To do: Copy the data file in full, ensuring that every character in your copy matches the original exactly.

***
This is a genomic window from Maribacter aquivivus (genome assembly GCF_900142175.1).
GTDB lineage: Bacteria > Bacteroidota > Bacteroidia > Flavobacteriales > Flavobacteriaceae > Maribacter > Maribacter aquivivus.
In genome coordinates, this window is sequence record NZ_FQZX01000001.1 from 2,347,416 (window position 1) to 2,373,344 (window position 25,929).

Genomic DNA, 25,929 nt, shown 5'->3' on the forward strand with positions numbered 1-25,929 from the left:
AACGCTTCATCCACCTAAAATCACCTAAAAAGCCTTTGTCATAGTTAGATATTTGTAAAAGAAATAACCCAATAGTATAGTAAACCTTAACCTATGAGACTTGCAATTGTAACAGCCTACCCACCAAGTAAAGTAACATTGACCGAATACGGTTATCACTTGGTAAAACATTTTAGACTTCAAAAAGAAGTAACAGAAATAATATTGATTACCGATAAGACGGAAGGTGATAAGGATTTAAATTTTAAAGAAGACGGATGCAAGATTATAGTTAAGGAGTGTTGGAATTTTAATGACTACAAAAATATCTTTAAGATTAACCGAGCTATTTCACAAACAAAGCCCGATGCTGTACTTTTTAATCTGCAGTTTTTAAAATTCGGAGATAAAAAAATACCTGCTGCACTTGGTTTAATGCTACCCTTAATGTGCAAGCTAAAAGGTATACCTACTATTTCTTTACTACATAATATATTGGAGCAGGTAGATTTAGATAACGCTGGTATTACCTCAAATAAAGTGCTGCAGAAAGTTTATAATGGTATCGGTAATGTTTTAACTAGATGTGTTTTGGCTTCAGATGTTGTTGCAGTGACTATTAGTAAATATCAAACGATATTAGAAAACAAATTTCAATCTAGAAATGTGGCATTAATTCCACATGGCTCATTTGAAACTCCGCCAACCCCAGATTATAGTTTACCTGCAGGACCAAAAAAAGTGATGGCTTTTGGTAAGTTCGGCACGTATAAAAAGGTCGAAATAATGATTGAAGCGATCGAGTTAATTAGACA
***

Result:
This is a genomic window from Maribacter aquivivus (genome assembly GCF_900142175.1).
GTDB lineage: Bacteria > Bacteroidota > Bacteroidia > Flavobacteriales > Flavobacteriaceae > Maribacter > Maribacter aquivivus.
In genome coordinates, this window is sequence record NZ_FQZX01000001.1 from 2,347,416 (window position 1) to 2,373,344 (window position 25,929).

Genomic DNA, 25,929 nt, shown 5'->3' on the forward strand with positions numbered 1-25,929 from the left:
AACGCTTCATCCACCTAAAATCACCTAAAAAGCCTTTGTCATAGTTAGATATTTGTAAAAGAAATAACCCAATAGTATAGTAAACCTTAACCTATGAGACTTGCAATTGTAACAGCCTACCCACCAAGTAAAGTAACATTGACCGAATACGGTTATCACTTGGTAAAACATTTTAGACTTCAAAAAGAAGTAACAGAAATAATATTGATTACCGATAAGACGGAAGGTGATAAGGATTTAAATTTTAAAGAAGACGGATGCAAGATTATAGTTAAGGAGTGTTGGAATTTTAATGACTACAAAAATATCTTTAAGATTAACCGAGCTATTTCACAAACAAAGCCCGATGCTGTACTTTTTAATCTGCAGTTTTTAAAATTCGGAGATAAAAAAATACCTGCTGCACTTGGTTTAATGCTACCCTTAATGTGCAAGCTAAAAGGTATACCTACTATTTCTTTACTACATAATATATTGGAGCAGGTAGATTTAGATAACGCTGGTATTACCTCAAATAAAGTGCTGCAGAAAGTTTATAATGGTATCGGTAATGTTTTAACTAGATGTGTTTTGGCTTCAGATGTTGTTGCAGTGACTATTAGTAAATATCAAACGATATTAGAAAACAAATTTCAATCTAGAAATGTGGCATTAATTCCACATGGCTCATTTGAAACTCCGCCAACCCCAGATTATAGTTTACCTGCAGGACCAAAAAAAGTGATGGCTTTTGGTAAGTTCGGCACGTATAAAAAGGTCGAAATAATGATTGAAGCGATCGAGTTAATTAGACA